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Theorizing media, communication and social change: towards a processual approach

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journal contribution
posted on 2018-08-24, 10:40 authored by Sabina MiheljSabina Mihelj, James StanyerJames Stanyer
Debates about the role of media and communication in social change are central to our discipline, yet advances in this field are hampered by disciplinary fragmentation, a lack of shared conceptual language, and limited understanding of long-term shifts in the field. To address this, we first develop a typology that distinguishes between approaches that foreground the role of media and communication as an agent of change, and approaches that treat media and communication as an environment for change. We then use this typology to identify key trends in the field since 1951, including the sharp downturn in work focusing on economic aspects of change after 1985, the decline of grand narratives of social change since 2000, and the parallel return to media effects. We conclude by outlining the key traits of a processual approach to social change, which has the capacity to offer the basis for shared language in the field. This language can enable us to think of media, communication and social change across its varied temporal and social planes, and link together the processes involved in the reproduction of status quo with fundamental changes to social order.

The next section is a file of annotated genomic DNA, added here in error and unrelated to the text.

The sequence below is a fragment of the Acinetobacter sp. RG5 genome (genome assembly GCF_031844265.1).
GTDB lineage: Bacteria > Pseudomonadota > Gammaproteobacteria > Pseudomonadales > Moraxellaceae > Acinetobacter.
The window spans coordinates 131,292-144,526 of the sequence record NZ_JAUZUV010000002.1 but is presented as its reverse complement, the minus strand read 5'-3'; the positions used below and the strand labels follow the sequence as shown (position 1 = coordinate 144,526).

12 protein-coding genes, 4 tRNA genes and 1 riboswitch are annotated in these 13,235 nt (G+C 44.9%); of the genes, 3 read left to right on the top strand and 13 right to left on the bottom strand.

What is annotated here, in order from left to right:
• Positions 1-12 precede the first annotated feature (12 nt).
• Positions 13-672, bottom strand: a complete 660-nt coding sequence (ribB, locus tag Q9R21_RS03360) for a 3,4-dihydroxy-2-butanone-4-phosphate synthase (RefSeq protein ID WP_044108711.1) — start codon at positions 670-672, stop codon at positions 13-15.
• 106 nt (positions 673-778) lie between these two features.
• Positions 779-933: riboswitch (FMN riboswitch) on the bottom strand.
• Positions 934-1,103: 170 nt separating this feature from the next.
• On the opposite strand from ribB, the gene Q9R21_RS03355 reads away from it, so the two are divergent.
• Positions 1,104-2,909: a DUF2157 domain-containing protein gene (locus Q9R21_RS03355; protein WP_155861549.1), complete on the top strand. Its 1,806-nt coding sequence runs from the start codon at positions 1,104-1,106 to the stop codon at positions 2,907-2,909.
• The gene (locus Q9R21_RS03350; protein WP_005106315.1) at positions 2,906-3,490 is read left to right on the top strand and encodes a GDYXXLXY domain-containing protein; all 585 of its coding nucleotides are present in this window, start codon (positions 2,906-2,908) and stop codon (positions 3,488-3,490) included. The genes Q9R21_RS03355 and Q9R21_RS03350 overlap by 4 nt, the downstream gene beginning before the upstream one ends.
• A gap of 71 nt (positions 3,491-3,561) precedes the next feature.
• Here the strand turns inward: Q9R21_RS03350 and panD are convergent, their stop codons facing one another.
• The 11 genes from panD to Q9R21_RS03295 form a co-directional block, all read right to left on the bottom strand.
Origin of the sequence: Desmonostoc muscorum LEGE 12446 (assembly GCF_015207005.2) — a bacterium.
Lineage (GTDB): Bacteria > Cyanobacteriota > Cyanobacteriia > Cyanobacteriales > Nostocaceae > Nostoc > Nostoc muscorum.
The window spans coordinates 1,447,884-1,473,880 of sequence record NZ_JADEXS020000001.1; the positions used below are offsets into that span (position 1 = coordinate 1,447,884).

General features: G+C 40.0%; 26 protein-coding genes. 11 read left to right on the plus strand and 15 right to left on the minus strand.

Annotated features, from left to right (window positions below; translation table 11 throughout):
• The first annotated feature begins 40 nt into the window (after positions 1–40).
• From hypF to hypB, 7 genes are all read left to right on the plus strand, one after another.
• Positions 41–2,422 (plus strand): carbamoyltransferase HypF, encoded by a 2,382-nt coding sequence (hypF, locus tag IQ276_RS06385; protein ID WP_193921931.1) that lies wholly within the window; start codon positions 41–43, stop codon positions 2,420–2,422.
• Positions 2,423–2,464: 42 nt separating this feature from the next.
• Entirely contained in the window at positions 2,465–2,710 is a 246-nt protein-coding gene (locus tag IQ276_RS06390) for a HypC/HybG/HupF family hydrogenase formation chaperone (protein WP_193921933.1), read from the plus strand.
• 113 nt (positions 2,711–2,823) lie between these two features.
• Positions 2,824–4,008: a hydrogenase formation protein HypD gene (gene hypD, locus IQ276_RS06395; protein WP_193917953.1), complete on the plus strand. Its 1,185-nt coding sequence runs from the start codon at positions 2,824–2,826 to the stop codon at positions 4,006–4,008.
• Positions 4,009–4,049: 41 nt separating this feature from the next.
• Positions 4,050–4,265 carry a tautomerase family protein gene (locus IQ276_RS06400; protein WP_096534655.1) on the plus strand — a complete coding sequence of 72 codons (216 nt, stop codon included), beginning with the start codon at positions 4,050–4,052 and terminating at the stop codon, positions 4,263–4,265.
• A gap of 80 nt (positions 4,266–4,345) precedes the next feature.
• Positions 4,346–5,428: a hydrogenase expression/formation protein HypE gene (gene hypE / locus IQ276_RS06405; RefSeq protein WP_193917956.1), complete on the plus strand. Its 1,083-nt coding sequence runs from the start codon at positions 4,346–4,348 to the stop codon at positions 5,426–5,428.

• Social Sciences


  • Communication, Media, Social and Policy Studies

Published in

Media, Culture and Society


MIHELJ, S. and STANYER, J., 2019. Theorizing media, communication and social change: towards a processual approach. Media, Culture & Society, 41(4), pp. 482-501.


© the Authors. Published by SAGE Publications


  • AM (Accepted Manuscript)

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This work is made available according to the conditions of the Creative Commons Attribution-NonCommercial-NoDerivatives 4.0 International (CC BY-NC-ND 4.0) licence. Full details of this licence are available at: https://creativecommons.org/licenses/by-nc-nd/4.0/

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This paper was accepted for publication in the journal Media, Culture and Society and the definitive published version is available at https://doi.org/10.1177/0163443718810926




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